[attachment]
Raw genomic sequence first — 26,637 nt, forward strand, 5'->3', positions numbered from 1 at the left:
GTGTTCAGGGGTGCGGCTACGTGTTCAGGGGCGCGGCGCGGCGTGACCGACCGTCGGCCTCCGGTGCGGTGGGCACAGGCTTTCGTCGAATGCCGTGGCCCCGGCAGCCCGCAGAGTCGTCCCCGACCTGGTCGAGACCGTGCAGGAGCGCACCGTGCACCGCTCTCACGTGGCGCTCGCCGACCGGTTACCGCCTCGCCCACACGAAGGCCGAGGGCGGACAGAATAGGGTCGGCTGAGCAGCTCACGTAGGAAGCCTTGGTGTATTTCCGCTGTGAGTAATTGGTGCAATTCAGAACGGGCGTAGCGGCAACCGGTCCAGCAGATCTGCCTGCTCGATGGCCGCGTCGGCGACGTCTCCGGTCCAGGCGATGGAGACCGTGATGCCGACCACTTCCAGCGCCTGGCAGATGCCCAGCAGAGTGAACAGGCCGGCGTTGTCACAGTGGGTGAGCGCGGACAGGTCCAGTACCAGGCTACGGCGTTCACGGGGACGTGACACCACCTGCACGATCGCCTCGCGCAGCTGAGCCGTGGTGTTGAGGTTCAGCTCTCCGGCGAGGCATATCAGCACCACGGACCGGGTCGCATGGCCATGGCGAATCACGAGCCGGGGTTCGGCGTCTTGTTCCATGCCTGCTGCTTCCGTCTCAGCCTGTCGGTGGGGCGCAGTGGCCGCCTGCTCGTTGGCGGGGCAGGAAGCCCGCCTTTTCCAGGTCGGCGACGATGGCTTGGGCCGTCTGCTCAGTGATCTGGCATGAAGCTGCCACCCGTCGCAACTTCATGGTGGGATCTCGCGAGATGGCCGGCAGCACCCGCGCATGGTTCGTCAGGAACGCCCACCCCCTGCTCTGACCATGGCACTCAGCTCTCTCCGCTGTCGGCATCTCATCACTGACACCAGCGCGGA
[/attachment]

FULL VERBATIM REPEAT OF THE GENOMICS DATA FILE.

Raw genomic sequence first — 26,637 nt, forward strand, 5'->3', positions numbered from 1 at the left:
GTGTTCAGGGGTGCGGCTACGTGTTCAGGGGCGCGGCGCGGCGTGACCGACCGTCGGCCTCCGGTGCGGTGGGCACAGGCTTTCGTCGAATGCCGTGGCCCCGGCAGCCCGCAGAGTCGTCCCCGACCTGGTCGAGACCGTGCAGGAGCGCACCGTGCACCGCTCTCACGTGGCGCTCGCCGACCGGTTACCGCCTCGCCCACACGAAGGCCGAGGGCGGACAGAATAGGGTCGGCTGAGCAGCTCACGTAGGAAGCCTTGGTGTATTTCCGCTGTGAGTAATTGGTGCAATTCAGAACGGGCGTAGCGGCAACCGGTCCAGCAGATCTGCCTGCTCGATGGCCGCGTCGGCGACGTCTCCGGTCCAGGCGATGGAGACCGTGATGCCGACCACTTCCAGCGCCTGGCAGATGCCCAGCAGAGTGAACAGGCCGGCGTTGTCACAGTGGGTGAGCGCGGACAGGTCCAGTACCAGGCTACGGCGTTCACGGGGACGTGACACCACCTGCACGATCGCCTCGCGCAGCTGAGCCGTGGTGTTGAGGTTCAGCTCTCCGGCGAGGCATATCAGCACCACGGACCGGGTCGCATGGCCATGGCGAATCACGAGCCGGGGTTCGGCGTCTTGTTCCATGCCTGCTGCTTCCGTCTCAGCCTGTCGGTGGGGCGCAGTGGCCGCCTGCTCGTTGGCGGGGCAGGAAGCCCGCCTTTTCCAGGTCGGCGACGATGGCTTGGGCCGTCTGCTCAGTGATCTGGCATGAAGCTGCCACCCGTCGCAACTTCATGGTGGGATCTCGCGAGATGGCCGGCAGCACCCGCGCATGGTTCGTCAGGAACGCCCACCCCCTGCTCTGACCATGGCACTCAGCTCTCTCCGCTGTCGGCATCTCATCACTGACACCAGCGCGGA